Home Interviews Art Interview: Charles Yoder
Art Interview: Charles Yoder


charles yoder interview


07/16/13:
Interview with artist Charles Yoder.

Soylent Green Blog: At what age did you know you wanted to become a painter?

Charles Yoder: 
I've always drawn ever since I was a kid. I didn't really start painting until college. Not seriously until after college. You see, painting was supposed to be dead at the time. I was doing collage and conceptual pieces. In the late 70's I started hanging out with painters my own age. I think that's when I started.

Soylent Green Blog: What made you gravitate towards nature?

Charles Yoder: I've been doing these really large abstract paintings using my hands, pushing the paint around, like fingerpainting. And I was very frustrated at the limitations of the marks and colors I was getting. One night In winter I was out in the country and stepped out into my backyard. It was a full moon and the shadows from the pine boughs were dancing across snow. It just hit me that this is what I needed. All information I needed was right there at my feet. And I wanted to do them big. Very big. The first one took me about three months just to figure it out the basics. That was about 1996, 1997.

charles yoder interview

Soylent Green Blog:
 Do you ever think you'll live in Maine again year round, or are you a New Yorker now?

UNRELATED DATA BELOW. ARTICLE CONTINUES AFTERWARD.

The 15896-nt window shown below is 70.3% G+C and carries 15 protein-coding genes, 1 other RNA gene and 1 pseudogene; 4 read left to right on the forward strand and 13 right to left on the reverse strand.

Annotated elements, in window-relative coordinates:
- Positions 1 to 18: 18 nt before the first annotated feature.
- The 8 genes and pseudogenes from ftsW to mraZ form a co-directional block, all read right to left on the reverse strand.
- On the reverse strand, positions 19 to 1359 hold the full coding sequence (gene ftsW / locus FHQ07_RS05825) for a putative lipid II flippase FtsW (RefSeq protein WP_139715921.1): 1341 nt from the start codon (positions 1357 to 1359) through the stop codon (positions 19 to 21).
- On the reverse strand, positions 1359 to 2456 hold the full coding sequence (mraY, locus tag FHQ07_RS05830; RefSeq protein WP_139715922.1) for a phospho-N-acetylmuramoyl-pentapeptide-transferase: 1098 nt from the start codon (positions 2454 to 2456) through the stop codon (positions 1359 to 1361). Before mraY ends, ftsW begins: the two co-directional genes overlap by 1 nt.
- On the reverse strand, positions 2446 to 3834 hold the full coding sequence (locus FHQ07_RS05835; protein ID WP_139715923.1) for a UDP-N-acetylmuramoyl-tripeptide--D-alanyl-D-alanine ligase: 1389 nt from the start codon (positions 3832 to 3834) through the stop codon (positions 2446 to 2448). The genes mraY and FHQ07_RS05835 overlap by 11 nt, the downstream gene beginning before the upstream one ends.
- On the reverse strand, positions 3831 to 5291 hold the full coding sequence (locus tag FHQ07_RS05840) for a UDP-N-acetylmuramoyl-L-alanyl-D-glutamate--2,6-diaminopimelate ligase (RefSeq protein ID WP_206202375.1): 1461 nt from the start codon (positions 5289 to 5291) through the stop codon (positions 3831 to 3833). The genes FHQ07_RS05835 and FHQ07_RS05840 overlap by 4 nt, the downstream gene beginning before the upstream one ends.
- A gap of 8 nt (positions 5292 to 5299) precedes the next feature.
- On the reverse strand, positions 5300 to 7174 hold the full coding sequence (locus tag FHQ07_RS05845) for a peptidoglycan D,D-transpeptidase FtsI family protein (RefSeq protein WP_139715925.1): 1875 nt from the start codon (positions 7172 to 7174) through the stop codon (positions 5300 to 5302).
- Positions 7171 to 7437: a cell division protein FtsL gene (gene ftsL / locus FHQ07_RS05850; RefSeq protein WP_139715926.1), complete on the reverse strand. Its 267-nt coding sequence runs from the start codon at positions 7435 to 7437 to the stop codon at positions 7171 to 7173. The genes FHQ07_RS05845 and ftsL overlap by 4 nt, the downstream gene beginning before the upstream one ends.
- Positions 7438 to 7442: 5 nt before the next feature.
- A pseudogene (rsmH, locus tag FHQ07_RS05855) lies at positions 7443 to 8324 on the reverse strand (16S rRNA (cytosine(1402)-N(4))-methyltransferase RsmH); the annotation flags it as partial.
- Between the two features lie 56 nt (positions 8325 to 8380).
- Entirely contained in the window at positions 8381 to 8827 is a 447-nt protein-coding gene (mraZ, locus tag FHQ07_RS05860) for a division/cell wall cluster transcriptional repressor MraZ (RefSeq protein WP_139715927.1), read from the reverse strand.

Charles Yoder: 
I can see spending more time in Maine but not year-round. I've got a house out on the end of Long Island. It's really beautiful. In the middle of white and black pine trees and near the ocean. I'm pretty happy there. But I was on Monhegan Island last year and really loved it. Got a lot of really good looking photographs and painting ideas. And I'm still in love with New York City. No better place for an artist, but things change. You never know.

Soylent Green Blog: Who would you say has influenced you the most in your life and art?

Charles Yoder: 
Most influential person? My personal life: I guess my Dad for not getting in my way and my Mom for telling me I could do whatever I wanted. I had a shrink Larry Sullivan who probably saved my life and believed in me when I didn't have anyone like that in my life.

Probably the biggest artistic influence in my life was Robert Rauschenberg. I knew him for almost 40 years and I worked for him for over 12 years off and on. His work ethic was fantastic and I think he was a true genius. One of the best artists ever. Showed me that anything can be art (Whatever that is). These days I guess art is anything I say it is. Bob Rauschenberg taught me that it was the work that mattered. That everything else was secondary. Another artist like that was my best friend Al Taylor, a great artist who was always working. Always. Through thick and thin. These guys made me realize that the making of the work is what made you feel worthwhile. I learned that this was the way to be ready for my luck.

I've had many influences in this strange world I've fashioned but the main reason I'm still so involved is my wife Charlene Keogh. It's no coincidence that my serious concentration on full time painting coincides with the time we've been together. She's been and continues to be my biggest supporter and steadfast promoter. There's a lot of "Check it out. I finished it." with her reply: "You're almost there." "No. I mean it. It's done." "Just a bit more, dear."